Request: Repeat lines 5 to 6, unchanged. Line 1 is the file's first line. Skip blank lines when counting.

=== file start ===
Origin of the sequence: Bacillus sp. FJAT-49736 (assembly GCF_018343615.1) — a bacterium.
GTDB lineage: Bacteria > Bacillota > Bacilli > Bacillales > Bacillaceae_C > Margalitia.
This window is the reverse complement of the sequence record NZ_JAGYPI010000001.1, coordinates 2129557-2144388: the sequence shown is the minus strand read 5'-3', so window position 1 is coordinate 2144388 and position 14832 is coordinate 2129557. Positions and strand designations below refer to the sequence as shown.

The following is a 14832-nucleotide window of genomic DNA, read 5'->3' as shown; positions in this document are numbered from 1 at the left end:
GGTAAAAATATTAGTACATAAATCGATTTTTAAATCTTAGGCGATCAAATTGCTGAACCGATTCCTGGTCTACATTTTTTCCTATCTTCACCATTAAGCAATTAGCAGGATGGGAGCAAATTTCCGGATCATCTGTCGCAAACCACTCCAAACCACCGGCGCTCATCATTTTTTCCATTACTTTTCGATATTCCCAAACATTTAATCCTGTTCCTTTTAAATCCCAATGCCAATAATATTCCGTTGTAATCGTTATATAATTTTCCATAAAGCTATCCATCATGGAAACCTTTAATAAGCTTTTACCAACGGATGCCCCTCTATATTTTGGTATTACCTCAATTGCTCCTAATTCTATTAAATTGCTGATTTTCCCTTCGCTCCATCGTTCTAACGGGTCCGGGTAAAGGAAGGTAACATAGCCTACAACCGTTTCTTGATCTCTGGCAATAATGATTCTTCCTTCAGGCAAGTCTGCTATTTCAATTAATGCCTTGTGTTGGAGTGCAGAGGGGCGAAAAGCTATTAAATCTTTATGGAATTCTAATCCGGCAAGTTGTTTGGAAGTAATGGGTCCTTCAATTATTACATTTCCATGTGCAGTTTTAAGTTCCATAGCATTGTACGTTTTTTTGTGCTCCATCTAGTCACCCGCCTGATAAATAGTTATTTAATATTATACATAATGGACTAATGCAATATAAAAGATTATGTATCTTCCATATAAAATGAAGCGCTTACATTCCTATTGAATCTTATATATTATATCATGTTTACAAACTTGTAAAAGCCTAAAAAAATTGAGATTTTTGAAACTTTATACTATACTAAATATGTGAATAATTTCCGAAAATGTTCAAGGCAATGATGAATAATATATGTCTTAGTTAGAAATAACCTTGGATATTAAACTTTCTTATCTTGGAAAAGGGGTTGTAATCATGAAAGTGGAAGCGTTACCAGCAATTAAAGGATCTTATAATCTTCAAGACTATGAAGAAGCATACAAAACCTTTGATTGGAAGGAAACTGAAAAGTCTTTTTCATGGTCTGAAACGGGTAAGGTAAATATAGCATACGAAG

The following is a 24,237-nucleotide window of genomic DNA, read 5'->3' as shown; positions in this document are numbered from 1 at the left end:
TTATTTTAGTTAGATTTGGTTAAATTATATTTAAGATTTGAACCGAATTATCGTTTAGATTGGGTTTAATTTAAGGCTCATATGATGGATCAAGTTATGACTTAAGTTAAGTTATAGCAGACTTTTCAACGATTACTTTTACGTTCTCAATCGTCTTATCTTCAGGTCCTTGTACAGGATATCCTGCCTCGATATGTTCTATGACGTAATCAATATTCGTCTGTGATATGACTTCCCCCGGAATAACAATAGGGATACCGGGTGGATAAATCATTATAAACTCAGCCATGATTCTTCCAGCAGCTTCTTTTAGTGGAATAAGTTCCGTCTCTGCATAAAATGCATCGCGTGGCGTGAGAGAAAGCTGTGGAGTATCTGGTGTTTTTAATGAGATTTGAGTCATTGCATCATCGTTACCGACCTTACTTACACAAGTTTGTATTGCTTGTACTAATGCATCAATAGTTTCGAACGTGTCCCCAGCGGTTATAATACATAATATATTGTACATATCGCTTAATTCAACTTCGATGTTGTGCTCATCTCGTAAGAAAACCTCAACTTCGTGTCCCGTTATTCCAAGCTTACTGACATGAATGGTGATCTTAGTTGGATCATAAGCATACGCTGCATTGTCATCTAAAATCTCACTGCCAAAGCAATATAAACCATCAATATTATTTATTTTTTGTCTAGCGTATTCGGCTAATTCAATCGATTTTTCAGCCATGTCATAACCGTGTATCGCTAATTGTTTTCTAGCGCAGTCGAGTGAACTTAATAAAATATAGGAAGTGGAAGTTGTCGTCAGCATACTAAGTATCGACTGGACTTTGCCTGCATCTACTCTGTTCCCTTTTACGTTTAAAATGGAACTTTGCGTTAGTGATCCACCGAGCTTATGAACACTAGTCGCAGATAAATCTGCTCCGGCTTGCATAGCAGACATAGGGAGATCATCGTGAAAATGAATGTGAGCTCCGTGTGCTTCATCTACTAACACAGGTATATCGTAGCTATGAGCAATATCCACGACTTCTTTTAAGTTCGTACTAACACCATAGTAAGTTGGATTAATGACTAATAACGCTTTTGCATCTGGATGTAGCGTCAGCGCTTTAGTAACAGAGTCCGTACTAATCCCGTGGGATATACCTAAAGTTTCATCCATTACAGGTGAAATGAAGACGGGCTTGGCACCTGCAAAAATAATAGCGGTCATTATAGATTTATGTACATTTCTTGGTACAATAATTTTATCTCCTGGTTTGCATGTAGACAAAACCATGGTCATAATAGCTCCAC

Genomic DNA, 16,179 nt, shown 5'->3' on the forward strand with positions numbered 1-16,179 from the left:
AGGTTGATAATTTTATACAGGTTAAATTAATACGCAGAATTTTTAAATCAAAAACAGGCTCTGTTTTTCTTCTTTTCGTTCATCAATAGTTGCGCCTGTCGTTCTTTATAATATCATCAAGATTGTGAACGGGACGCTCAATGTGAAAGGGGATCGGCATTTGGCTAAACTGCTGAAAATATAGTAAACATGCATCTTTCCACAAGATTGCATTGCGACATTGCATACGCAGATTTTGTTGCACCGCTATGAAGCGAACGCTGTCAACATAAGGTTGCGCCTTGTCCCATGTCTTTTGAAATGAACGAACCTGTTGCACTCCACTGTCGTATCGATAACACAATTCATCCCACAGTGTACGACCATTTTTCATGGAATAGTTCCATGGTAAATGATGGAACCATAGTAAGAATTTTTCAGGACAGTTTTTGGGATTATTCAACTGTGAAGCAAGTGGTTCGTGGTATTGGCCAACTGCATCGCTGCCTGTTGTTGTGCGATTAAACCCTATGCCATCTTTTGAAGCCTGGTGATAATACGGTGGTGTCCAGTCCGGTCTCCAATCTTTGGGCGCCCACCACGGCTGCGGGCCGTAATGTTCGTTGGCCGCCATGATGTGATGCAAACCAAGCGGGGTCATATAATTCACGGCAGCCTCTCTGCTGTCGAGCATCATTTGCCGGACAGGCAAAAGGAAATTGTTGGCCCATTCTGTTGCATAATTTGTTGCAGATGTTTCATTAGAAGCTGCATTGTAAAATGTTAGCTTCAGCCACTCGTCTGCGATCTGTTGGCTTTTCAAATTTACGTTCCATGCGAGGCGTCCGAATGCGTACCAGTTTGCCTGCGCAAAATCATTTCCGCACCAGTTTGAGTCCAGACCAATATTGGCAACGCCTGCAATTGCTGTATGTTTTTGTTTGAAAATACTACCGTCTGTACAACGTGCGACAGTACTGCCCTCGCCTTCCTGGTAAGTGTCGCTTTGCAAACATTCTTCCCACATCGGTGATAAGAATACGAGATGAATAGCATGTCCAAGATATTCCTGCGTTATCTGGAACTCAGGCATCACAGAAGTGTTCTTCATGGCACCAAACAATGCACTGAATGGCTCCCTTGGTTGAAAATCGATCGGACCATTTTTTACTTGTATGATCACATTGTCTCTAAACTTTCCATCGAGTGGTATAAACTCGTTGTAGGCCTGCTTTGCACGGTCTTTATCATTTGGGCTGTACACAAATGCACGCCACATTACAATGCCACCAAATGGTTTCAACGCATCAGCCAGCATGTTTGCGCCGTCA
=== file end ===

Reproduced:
GGTAAAAATATTAGTACATAAATCGATTTTTAAATCTTAGGCGATCAAATTGCTGAACCGATTCCTGGTCTACATTTTTTCCTATCTTCACCATTAAGCAATTAGCAGGATGGGAGCAAATTTCCGGATCATCTGTCGCAAACCACTCCAAACCACCGGCGCTCATCATTTTTTCCATTACTTTTCGATATTCCCAAACATTTAATCCTGTTCCTTTTAAATCCCAATGCCAATAATATTCCGTTGTAATCGTTATATAATTTTCCATAAAGCTATCCATCATGGAAACCTTTAATAAGCTTTTACCAACGGATGCCCCTCTATATTTTGGTATTACCTCAATTGCTCCTAATTCTATTAAATTGCTGATTTTCCCTTCGCTCCATCGTTCTAACGGGTCCGGGTAAAGGAAGGTAACATAGCCTACAACCGTTTCTTGATCTCTGGCAATAATGATTCTTCCTTCAGGCAAGTCTGCTATTTCAATTAATGCCTTGTGTTGGAGTGCAGAGGGGCGAAAAGCTATTAAATCTTTATGGAATTCTAATCCGGCAAGTTGTTTGGAAGTAATGGGTCCTTCAATTATTACATTTCCATGTGCAGTTTTAAGTTCCATAGCATTGTACGTTTTTTTGTGCTCCATCTAGTCACCCGCCTGATAAATAGTTATTTAATATTATACATAATGGACTAATGCAATATAAAAGATTATGTATCTTCCATATAAAATGAAGCGCTTACATTCCTATTGAATCTTATATATTATATCATGTTTACAAACTTGTAAAAGCCTAAAAAAATTGAGATTTTTGAAACTTTATACTATACTAAATATGTGAATAATTTCCGAAAATGTTCAAGGCAATGATGAATAATATATGTCTTAGTTAGAAATAACCTTGGATATTAAACTTTCTTATCTTGGAAAAGGGGTTGTAATCATGAAAGTGGAAGCGTTACCAGCAATTAAAGGATCTTATAATCTTCAAGACTATGAAGAAGCATACAAAACCTTTGATTGGAAGGAAACTGAAAAGTCTTTTTCATGGTCTGAAACGGGTAAGGTAAATATAGCATACGAAG

The following is a 24,237-nucleotide window of genomic DNA, read 5'->3' as shown; positions in this document are numbered from 1 at the left end: